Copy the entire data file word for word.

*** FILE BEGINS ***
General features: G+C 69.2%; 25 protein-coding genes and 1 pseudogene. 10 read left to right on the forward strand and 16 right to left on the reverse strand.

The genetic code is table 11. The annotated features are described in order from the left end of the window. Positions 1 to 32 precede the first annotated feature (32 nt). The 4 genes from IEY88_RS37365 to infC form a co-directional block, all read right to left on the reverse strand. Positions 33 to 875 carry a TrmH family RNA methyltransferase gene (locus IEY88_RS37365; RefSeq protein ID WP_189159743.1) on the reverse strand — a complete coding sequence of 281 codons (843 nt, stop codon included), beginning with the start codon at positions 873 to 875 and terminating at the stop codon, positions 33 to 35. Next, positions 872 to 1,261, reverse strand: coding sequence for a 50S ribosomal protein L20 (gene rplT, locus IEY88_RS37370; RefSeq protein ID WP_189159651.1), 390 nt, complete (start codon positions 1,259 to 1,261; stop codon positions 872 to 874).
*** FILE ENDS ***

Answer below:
General features: G+C 69.2%; 25 protein-coding genes and 1 pseudogene. 10 read left to right on the forward strand and 16 right to left on the reverse strand.

The genetic code is table 11. The annotated features are described in order from the left end of the window. Positions 1 to 32 precede the first annotated feature (32 nt). The 4 genes from IEY88_RS37365 to infC form a co-directional block, all read right to left on the reverse strand. Positions 33 to 875 carry a TrmH family RNA methyltransferase gene (locus IEY88_RS37365; RefSeq protein ID WP_189159743.1) on the reverse strand — a complete coding sequence of 281 codons (843 nt, stop codon included), beginning with the start codon at positions 873 to 875 and terminating at the stop codon, positions 33 to 35. Next, positions 872 to 1,261, reverse strand: coding sequence for a 50S ribosomal protein L20 (gene rplT, locus IEY88_RS37370; RefSeq protein ID WP_189159651.1), 390 nt, complete (start codon positions 1,259 to 1,261; stop codon positions 872 to 874).